Better deal for advertisers
ONE recommendation coming out of the McKinseys report was to reorganise TV and radio sales and appoint a new marketing and sales chief executive. Trevor Ormerod, former deputy managing director of Times Newspapers Limited, was brought in as SABC chief executive for sales and marketing to spearhead a new drive for advertising revenue.
TV advertising, sales and sponsorships, under the Action Stations umbrella, and radio sales, under Radio Active, both fall under Ormerod. "The SABC will always rely to some degree on government funding because of its public broadcast mandate, but there is a limit to the extent to which we can rely on government financial support," says Ormerod.
"So the SABC decided to seize the initiative by overhauling its programming to deliver outstanding quality viewing and listening which would appeal to advertisers. This is part of a strategy aimed at making the SABC commercially viable. We have three TV channels and 16 radio stations with unparalleled reach and Govin Reddy has been appointed deputy chief executive officer to look at overall programming. Altogether, this is a hard package to beat."
Before its transformation advertisers complained that they often found it difficult to buy advertising time because calls went unanswered and, as a monopoly public broadcaster, they had few alternative options. A civil service mentality pervaded the corporation, says Ormerod. Sales people would drop off rate cards at the agencies and take orders, sometimes reluctantly.
"My job is to make the SABC more user friendly and responsive to the needs of advertisers, to get rid of the red tape and to assist in the generation of creative broadcast material which will appeal to advertisers," says Ormerod.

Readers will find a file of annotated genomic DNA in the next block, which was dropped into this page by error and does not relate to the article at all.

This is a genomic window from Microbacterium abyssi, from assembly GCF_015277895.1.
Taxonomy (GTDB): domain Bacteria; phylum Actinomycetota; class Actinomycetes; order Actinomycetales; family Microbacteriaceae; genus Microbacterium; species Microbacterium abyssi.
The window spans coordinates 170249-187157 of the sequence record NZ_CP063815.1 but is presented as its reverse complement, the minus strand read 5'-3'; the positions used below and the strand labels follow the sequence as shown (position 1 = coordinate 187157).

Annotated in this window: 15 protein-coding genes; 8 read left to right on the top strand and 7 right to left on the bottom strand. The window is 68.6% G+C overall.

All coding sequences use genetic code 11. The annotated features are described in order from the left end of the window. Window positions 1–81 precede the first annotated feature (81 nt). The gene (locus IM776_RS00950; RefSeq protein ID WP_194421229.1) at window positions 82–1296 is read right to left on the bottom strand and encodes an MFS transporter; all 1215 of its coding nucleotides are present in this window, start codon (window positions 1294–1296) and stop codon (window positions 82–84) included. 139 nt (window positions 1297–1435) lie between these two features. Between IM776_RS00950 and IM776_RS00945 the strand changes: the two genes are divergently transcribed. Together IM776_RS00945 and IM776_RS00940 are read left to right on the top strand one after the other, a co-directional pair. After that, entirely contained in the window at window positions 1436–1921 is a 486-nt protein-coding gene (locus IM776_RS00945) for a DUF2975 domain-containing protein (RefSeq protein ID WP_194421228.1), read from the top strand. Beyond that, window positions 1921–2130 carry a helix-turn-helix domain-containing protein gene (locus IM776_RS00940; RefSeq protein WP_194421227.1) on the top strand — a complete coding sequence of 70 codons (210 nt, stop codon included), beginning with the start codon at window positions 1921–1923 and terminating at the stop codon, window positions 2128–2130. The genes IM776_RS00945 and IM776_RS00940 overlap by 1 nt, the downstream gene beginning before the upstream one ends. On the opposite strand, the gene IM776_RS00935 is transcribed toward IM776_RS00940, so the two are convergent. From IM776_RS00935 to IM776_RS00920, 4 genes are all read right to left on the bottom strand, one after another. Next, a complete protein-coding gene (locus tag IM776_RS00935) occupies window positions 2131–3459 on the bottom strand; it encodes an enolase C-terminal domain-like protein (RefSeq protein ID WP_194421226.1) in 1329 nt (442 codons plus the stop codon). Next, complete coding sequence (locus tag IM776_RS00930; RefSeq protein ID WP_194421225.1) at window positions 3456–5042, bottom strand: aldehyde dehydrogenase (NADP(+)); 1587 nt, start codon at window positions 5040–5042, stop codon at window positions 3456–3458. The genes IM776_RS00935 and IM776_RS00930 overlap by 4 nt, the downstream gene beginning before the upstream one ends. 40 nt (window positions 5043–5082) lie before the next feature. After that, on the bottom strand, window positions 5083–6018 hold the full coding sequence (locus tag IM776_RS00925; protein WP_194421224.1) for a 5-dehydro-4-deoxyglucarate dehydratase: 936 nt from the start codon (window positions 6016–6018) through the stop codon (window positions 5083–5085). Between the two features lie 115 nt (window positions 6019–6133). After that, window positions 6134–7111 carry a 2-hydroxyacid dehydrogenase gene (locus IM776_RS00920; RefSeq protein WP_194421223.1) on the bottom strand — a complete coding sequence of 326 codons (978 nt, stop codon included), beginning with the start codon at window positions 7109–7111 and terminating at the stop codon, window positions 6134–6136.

Workshops involving the SABC and advertising agencies have been held to determine the type of programming advertisers want to see and to assist agencies maximise their adspend. Previously, programming was determined on a take it or leave it basis.
Radio sales teams have been restructured around clusters of stations. Radio Good Hope and Lotus have been grouped together for sales purposes because of their similar audience profiles at the upper end of the income scale. Similarly, Radio Sonder Grense and SAFM have been grouped together, as have the African language stations, while Radio 5 and Metro have been left as stand-alone stations. Each of these groupings has its own sales team and sales manager. An internal sales manager has been appointed to take orders and provide advertisers with information, helping overcome the old complaint that no one was around to answer calls. On the TV side, each sales representative markets all three channels. Action Stations is headed by Humphrey Mokhesi and Radio Active by Ken Modise.
A trade marketing manager has been appointed to market special packages to advertisers. Sports sponsorships under Edward Griffiths, head of Top Sport, has shown a marked improvement over the last year, while non-sports sponsorships - also much improved - are handled by a sponsorship manager.